A number of dogs having lately run mad at Rose-Hill, and in the neighbourhood of that place, producing mischief to an extent that cannot be ascertained, John Fuller, Esq. reflecting on the horrid effects of hydrophobia, and as an example to others whom it may concern, on Monday last, highly to his honour, gave directions for the destruction of all his valuable dogs and they were accordingly killed, consisting of four brace of high-bred spaniels (whose excellence was the labour of many years) and a very superior pack of harriers.  The spaniels had, a long time, been the admiration and envy of the sporting world, as few, if any could be found to equal them in the field for beauty and action.  Two of them have constantly accompanied Mr. Fuller's gamekeeper for ten successive years, in the pursuit of woodcocks, with unprecedented success, having had shot to them, within the above-mentioned time, 304 brace of that delicious bird.
A printed paper, containing the following caution, has been circulated through the parish of Brightling:
"Caution.- In consequence of the number of dogs that have been ,and now are, affected with that dreadful disease the hydrophobia, in this neighbourhood, the Magistrates request that all dogs may be closely confined, until every danger is supposed to be over; and recommend to the owners immediately to destroy such of them as can, by any possibility, be supposed to have been bitten."

Notes: The UK was declared free of Hydrophobia, also known as rabies, 1902. 

Sunday, February 01, 2015


Curious Buildings Upon Which an Englishman Spent His Money

New York Sun, Sunday January 2, 1910 – Page 8  From the London Daily News

The village of Brightling (about nine miles inland from Hastings) possesses probably the most novel collection of strange buildings in England.
About half a century ago a certain Squire Fuller, the chief resident; who was possessed of great riches, spent money lavishly on the erection of numerous quaint buildings with the idea of rendering his memory imperishable in the little village. Squire Fuller’s eccentricity earned him the sobriquet of “Mad Jack”.
Perhaps the most remarkable of the buildings is the Sugar Loaf House, in which the “Mad Squire” was anxious to immure a man for seven years –during which time the victim was neither to shave, wash or hold any communication with the outer world.  His food was to be passed in through a window. there were several candidates for the experiment, but he authorities intervened and forbade the execution of the wild scheme.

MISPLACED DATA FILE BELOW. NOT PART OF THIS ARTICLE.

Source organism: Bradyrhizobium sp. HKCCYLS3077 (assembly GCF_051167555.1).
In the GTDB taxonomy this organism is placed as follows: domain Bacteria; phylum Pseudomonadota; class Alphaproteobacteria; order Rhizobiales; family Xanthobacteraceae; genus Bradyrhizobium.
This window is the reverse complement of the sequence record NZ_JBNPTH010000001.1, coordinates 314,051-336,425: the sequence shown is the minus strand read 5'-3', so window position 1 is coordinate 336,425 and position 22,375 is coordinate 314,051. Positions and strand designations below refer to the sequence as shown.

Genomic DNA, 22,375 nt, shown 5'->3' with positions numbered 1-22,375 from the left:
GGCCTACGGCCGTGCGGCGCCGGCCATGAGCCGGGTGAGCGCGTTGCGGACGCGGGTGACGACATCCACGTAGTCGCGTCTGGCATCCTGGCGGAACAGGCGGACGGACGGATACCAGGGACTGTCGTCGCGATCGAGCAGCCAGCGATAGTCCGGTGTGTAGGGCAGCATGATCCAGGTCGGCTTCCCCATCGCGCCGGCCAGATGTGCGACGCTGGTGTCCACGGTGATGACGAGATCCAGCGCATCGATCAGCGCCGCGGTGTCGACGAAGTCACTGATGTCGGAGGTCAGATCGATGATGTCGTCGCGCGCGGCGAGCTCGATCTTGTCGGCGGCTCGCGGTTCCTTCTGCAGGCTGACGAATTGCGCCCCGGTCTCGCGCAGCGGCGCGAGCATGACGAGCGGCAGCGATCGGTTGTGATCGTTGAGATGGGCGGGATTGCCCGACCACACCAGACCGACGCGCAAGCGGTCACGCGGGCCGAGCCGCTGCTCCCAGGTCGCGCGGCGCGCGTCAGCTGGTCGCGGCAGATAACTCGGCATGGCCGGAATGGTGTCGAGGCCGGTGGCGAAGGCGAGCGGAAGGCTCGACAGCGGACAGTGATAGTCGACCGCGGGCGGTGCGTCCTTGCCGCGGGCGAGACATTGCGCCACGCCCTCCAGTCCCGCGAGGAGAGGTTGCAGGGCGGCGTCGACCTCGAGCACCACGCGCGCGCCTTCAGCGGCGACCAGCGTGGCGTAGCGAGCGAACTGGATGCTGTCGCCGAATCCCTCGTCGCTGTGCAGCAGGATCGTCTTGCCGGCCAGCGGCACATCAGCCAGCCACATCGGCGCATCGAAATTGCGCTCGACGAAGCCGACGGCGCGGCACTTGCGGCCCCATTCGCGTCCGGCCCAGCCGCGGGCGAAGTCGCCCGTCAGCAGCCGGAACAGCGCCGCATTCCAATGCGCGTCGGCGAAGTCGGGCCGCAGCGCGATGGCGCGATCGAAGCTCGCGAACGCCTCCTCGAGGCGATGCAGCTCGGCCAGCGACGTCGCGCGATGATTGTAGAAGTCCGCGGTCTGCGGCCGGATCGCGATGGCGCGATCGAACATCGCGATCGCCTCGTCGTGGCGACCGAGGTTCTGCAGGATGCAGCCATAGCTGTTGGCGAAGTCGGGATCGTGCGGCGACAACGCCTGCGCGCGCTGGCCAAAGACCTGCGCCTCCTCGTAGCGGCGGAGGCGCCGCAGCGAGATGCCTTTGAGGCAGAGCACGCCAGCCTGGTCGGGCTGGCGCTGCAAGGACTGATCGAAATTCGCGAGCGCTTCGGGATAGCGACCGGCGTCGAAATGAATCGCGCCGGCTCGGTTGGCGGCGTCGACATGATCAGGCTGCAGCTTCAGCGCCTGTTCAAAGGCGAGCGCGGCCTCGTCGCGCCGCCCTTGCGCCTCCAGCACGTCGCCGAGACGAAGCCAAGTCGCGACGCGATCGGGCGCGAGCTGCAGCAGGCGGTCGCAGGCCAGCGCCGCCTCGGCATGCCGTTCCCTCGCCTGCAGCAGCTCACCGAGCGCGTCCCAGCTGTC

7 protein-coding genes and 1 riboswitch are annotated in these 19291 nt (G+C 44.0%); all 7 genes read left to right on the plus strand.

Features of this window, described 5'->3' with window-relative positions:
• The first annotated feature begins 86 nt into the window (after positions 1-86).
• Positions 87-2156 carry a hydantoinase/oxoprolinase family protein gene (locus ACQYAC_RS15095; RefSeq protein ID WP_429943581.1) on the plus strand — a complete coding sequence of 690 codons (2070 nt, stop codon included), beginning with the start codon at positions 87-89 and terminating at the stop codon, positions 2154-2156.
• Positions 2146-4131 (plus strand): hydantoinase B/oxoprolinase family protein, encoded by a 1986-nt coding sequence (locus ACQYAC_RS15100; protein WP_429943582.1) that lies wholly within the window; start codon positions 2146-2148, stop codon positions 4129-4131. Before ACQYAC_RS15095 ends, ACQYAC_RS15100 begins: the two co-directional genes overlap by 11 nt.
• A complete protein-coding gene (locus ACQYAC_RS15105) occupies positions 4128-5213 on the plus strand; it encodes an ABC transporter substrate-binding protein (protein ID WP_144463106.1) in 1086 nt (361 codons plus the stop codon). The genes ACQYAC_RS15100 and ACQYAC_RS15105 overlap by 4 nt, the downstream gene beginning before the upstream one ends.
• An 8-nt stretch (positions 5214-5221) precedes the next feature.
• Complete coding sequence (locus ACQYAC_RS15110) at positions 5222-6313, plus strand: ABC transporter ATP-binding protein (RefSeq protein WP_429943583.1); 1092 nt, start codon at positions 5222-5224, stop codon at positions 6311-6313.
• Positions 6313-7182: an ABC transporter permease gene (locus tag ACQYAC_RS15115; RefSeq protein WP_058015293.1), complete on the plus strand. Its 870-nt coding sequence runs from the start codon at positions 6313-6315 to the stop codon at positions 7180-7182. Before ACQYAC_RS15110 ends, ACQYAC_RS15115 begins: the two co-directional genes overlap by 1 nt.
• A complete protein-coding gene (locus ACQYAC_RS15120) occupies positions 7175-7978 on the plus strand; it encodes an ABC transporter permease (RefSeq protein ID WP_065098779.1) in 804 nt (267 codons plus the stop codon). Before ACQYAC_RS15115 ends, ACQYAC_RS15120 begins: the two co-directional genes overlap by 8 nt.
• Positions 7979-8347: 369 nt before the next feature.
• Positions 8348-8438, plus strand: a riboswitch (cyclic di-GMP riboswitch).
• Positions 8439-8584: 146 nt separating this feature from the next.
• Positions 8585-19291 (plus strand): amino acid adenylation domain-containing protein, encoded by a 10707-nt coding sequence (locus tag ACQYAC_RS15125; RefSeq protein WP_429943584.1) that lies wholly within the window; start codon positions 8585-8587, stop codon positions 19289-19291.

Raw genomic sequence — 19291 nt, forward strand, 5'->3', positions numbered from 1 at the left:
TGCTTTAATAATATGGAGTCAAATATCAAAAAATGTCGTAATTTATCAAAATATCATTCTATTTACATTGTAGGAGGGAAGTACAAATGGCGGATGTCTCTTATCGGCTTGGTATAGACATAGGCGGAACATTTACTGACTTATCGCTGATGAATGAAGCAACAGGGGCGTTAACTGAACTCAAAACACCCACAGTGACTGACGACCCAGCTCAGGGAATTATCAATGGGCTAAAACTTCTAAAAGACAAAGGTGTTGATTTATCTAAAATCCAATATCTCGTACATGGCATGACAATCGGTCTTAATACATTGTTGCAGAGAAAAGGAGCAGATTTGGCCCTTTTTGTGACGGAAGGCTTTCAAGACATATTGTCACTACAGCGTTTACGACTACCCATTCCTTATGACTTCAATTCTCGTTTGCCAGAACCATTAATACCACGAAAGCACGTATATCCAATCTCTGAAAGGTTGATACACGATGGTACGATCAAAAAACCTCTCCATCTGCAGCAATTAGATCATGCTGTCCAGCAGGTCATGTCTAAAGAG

The observatory contains in the dome a camera obscura, which the Square place there so that his tenants could keep observation on their cattle without going into the fields.
Cleopatra’s Needle, built of local sandstone, stands at an altitude of 800 feet above the sea and its base is covered with innumerable visitors’ names.
Solomon’s Temple, built in the style of an Eastern mosque, with massive marble pillars, was used by “Mad Jack” as a card room
The Squire’s tomb, built to resemble the Pyramids, has a beautifully decorated interior and bears carved quotations from the Squire’s favorite authors.  The Squire’s coffin was placed on a stone trestle above ground and the door of the tomb locked with a key which was afterward destroyed.
Beacon Tower was originally intended to guide ships into Pevensey Bay, but the squire planted trees all round and this rendered it useless to mariners.


  • There was at one time a camera obscura in the Brightling Observatory but it is doubtful that its purpose was for farmers to watch their cattle. 
  • Obelisks erroneously called "Cleopatra's Needles" are in Washington DC, Paris, London and Luxor. Jack Fuller built the Brightling Needle. 
  • The Rotunda Temple at Rosehill, now called Brightling Park, is not in the style of an Eastern mosque. It is a folly built in the neo-classical style.
  • Fuller's coffin was not placed on a stone trestle, he is buried in the conventional manner under the floor of his pyramid mausoleum
  • The "Beacon Tower" is too far inland to have been used to guide ships.


Brooklyn New York Daily Eagle – Tuesday February 2, 1909

[Photo Captions:  The Squire’s Tomb, Cleopatra’s Needle, Sugar Loaf House, Memorial to Squire Fuller, Solomon’s Temple]

In the British village of Brightling are a lot of strange buildings designed by a squire named Fuller, but better known as Mad Jack.  These were constructed to act in perpetuity as memorials to him.  In a sugar-loaf house the squire wished to inure a man for seven years on the understanding that during that time the prisoner was not to shave, wash or cut his hair, or hold communication with the outer world. Food was to be passed in through a small, boarded window. By way of reward, the squire proposed to make the man a “gentleman for life.” The scheme was vetoed by the authorities.  The interior of the squire’s tomb is finely decorated and bear inscriptions from his favorite authors.  The coffin is above ground on a stone trestle and the key to the tomb has been destroyed.  

  • Captions: Fuller's pyramid mausoleum; Brightling Needle or Obelisk; Sugar Loaf Folly, Brightling Observatory, Rotunda Temple.
  • Fuller is buried beneath the floor of the pyramid. The interior is plain with only the ninth verse of Grey's elegy inscribed in the wall: 
'The boast of heraldry, the pomp of pow'r

And all that beauty, all that wealth e'er gave
Await alike th' inevitable hour
The paths of glory lead but to the grave'
  • The Sugar Loaf Folly was at one time occupied as a house. There are also unsubstantiated stories of Fuller advertising for a hermit to live in the mausoleum that he built 23 years before his death.